Cheese Making

3.8 based on 27 ratings

Updated on Dec 12, 2012

Grade Level: 3rd - 6th; Type: Food Science


To discover whether it is possible to make your own cheese at home.

The purpose of this experiment is to find out how easy or difficult it is to make cheese in your own kitchen using milk, lemon juice and cheese cloth.

  • What are some of the benefits to eating cheese?
  • Are the benefits the same for eating cheese with live cultures the same as those for eating cheese without live cultures?
  • What are curds and whey?
  • How did the invention of cheese help different cultures?

The science of making cheese dates back thousands of years. Many different human cultures have made cheese throughout history. The invention of cheese was important to these societies because it allowed them to have a source of protein on hand that did not spoil as quickly as fresh milk or meat. Aged, hard cheeses, in particular keep for long periods of time in cool places, such as in caves. With an available source of protein, cultures that learned to make cheese could devote their attentions to other matters, such as inventing new technology, or engaging in artistic endeavors.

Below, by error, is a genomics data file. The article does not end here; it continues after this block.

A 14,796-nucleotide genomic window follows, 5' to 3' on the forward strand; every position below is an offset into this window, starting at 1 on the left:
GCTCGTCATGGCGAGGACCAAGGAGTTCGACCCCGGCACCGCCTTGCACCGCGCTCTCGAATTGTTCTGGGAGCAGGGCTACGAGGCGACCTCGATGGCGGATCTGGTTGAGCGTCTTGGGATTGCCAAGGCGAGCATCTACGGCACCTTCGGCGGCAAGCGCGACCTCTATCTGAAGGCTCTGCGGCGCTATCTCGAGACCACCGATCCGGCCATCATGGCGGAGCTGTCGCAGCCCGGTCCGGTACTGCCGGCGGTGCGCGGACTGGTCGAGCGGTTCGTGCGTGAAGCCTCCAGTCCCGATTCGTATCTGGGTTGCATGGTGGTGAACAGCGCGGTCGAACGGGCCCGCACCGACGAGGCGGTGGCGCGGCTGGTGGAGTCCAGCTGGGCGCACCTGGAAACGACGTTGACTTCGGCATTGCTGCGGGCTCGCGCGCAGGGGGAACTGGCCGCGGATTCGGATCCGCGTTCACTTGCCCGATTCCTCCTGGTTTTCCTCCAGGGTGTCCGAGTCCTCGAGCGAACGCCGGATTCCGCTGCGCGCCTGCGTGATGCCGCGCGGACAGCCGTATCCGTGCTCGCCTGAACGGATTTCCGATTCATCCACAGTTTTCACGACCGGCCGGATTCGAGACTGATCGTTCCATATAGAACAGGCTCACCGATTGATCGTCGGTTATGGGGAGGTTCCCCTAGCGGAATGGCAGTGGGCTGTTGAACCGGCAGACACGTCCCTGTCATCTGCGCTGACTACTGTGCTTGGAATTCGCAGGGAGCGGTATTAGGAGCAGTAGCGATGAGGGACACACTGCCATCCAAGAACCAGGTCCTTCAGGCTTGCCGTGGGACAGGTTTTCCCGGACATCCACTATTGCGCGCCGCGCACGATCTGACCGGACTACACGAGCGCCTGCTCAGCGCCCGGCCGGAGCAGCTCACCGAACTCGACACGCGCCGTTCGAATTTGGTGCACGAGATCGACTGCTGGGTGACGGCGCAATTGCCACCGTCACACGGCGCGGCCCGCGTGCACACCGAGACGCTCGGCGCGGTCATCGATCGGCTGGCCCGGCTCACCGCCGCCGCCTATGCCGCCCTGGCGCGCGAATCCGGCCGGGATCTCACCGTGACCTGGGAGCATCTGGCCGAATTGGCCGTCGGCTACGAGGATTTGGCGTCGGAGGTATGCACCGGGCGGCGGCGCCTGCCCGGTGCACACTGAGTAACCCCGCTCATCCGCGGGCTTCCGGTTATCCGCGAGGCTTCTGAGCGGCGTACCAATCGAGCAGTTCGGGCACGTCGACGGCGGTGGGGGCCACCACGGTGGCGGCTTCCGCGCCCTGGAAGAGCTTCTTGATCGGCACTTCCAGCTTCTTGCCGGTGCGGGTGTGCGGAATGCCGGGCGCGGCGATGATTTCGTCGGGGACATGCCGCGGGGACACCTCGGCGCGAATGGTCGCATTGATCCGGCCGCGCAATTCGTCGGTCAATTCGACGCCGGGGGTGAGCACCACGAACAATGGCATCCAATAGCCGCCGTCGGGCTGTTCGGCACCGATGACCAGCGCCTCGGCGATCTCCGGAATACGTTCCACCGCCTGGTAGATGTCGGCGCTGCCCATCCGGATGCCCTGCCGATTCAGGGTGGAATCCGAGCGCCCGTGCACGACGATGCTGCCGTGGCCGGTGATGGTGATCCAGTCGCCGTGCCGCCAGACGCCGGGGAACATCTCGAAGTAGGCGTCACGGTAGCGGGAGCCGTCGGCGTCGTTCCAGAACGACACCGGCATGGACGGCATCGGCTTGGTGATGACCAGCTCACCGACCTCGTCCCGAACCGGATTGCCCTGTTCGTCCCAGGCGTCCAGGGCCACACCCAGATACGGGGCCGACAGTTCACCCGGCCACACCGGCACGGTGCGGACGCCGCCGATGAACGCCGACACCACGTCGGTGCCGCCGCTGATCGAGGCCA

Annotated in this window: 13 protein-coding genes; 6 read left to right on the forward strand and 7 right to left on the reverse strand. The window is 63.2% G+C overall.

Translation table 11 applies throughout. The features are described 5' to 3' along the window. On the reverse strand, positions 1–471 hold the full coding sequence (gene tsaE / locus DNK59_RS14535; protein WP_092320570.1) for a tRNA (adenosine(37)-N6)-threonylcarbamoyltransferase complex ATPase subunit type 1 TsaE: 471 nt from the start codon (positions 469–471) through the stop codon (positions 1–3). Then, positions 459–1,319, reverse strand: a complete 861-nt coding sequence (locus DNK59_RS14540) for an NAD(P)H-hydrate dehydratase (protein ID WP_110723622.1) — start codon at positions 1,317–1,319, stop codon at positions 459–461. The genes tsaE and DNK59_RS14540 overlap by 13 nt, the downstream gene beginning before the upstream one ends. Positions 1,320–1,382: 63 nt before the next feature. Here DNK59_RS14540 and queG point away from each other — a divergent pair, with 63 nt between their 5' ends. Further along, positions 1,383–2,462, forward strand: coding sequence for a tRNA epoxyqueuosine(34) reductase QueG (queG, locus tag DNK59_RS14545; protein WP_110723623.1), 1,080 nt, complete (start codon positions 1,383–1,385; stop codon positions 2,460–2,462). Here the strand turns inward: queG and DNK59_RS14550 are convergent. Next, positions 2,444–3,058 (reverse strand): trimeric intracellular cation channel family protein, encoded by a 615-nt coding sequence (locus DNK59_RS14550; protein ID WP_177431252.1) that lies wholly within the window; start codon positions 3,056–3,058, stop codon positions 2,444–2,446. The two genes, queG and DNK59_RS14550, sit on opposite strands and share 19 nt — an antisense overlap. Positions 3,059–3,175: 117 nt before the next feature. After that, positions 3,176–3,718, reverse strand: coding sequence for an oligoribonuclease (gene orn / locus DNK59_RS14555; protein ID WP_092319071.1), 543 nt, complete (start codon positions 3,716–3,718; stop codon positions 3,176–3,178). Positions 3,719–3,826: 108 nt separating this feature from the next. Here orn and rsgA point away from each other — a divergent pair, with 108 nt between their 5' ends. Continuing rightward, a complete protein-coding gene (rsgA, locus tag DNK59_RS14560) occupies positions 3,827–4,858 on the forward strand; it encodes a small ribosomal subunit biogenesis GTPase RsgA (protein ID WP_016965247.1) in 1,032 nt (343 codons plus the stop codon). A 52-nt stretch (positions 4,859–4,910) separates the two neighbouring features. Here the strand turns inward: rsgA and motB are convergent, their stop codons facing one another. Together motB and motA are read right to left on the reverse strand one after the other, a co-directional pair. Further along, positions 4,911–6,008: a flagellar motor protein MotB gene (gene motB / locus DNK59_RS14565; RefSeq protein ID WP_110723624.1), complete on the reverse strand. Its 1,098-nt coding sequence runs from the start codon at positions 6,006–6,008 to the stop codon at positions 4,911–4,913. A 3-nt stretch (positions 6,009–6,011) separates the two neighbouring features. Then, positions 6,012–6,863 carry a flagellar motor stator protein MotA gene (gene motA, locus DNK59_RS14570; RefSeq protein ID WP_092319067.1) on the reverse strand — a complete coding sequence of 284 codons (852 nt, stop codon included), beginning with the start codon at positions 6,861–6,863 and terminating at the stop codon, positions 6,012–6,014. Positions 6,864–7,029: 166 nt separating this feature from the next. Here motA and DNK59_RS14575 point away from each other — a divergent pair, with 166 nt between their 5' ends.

• 1 gallon whole or buttermilk
  • The juice of a lemon
  • Cheese cloth
  • A few heavy books
  • A draining board
  • A stove
  • A strainer
  • A slotted spoon

The materials needed for this experiment can be bought at a grocery store.

  1. Pour the milk in a large sauce pan.
  2. Bring the milk to a boil.
  3. Turn the heat down to low.
  4. While stirring the milk continuously, pour in the juice from one lemon (about 1/3 of a cup).
  5. The milk will curdle, meaning that the milk fat (curds) separates from the liquid in the milk (whey).
  6. Allow the milk to cool slightly.
  7. Using a slotted spoon, remove as many of the curds from the milk as you can and place them in the cheese cloth.
  8. Pour the rest of the milk through the strainer. You can keep the whey if you would like. It is drinkable.
  9. Transfer the remaining curds that are in the strainer into the cheese cloth.
  10. Gently roll the curds up in the cheese cloth.
  11. Place the cheese cloth on a draining board and place a few heavy books on top.
  12. Allow the cheese to drain for two hours.
  13. Enjoy. Place any uneaten cheese in the refrigerator. It is best to use the cheese within three days.
  14. Experiment with other types of cheeses as time allows. There are several soft cheeses that can be made quickly and easily at home. Many recipes are available through the internet or cookbooks.

Terms/Concepts: Fermentation; Milk; Acid; Bacteria Culture; Harmful bacteria; Beneficial bacteria


Writer and educator Crystal Beran is rarely seen without a pen. Her adventures have brought her to four continents and her quest for answers has led her to discover more questions than she could fill all the pages with. She currently resides in Northern California, where she can be found sipping tea and writing books.

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